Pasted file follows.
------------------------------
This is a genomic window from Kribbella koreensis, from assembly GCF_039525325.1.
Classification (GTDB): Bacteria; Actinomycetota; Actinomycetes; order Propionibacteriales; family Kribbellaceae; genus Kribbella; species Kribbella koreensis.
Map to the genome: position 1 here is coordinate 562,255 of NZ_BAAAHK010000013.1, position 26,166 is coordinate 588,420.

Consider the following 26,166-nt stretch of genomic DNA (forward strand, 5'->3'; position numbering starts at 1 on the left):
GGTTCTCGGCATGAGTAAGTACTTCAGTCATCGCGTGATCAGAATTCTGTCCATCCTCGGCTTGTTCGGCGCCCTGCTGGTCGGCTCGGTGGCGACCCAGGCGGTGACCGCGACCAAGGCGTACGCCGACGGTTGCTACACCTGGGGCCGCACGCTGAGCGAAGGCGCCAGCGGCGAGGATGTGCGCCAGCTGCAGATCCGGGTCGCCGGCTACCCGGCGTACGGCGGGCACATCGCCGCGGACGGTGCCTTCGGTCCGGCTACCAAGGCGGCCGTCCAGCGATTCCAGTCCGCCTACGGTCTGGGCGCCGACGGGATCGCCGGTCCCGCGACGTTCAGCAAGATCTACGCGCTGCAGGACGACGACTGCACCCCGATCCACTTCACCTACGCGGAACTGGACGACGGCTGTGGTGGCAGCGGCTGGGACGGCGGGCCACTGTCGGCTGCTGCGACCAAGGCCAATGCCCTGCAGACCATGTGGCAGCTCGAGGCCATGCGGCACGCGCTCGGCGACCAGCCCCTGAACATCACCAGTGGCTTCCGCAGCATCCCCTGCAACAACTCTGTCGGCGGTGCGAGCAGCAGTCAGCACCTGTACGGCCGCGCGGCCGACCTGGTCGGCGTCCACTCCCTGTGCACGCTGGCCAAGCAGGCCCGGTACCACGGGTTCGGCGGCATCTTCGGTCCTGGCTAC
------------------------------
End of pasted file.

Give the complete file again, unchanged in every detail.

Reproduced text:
This is a genomic window from Kribbella koreensis, from assembly GCF_039525325.1.
Classification (GTDB): Bacteria; Actinomycetota; Actinomycetes; order Propionibacteriales; family Kribbellaceae; genus Kribbella; species Kribbella koreensis.
Map to the genome: position 1 here is coordinate 562,255 of NZ_BAAAHK010000013.1, position 26,166 is coordinate 588,420.

Consider the following 26,166-nt stretch of genomic DNA (forward strand, 5'->3'; position numbering starts at 1 on the left):
GGTTCTCGGCATGAGTAAGTACTTCAGTCATCGCGTGATCAGAATTCTGTCCATCCTCGGCTTGTTCGGCGCCCTGCTGGTCGGCTCGGTGGCGACCCAGGCGGTGACCGCGACCAAGGCGTACGCCGACGGTTGCTACACCTGGGGCCGCACGCTGAGCGAAGGCGCCAGCGGCGAGGATGTGCGCCAGCTGCAGATCCGGGTCGCCGGCTACCCGGCGTACGGCGGGCACATCGCCGCGGACGGTGCCTTCGGTCCGGCTACCAAGGCGGCCGTCCAGCGATTCCAGTCCGCCTACGGTCTGGGCGCCGACGGGATCGCCGGTCCCGCGACGTTCAGCAAGATCTACGCGCTGCAGGACGACGACTGCACCCCGATCCACTTCACCTACGCGGAACTGGACGACGGCTGTGGTGGCAGCGGCTGGGACGGCGGGCCACTGTCGGCTGCTGCGACCAAGGCCAATGCCCTGCAGACCATGTGGCAGCTCGAGGCCATGCGGCACGCGCTCGGCGACCAGCCCCTGAACATCACCAGTGGCTTCCGCAGCATCCCCTGCAACAACTCTGTCGGCGGTGCGAGCAGCAGTCAGCACCTGTACGGCCGCGCGGCCGACCTGGTCGGCGTCCACTCCCTGTGCACGCTGGCCAAGCAGGCCCGGTACCACGGGTTCGGCGGCATCTTCGGTCCTGGCTAC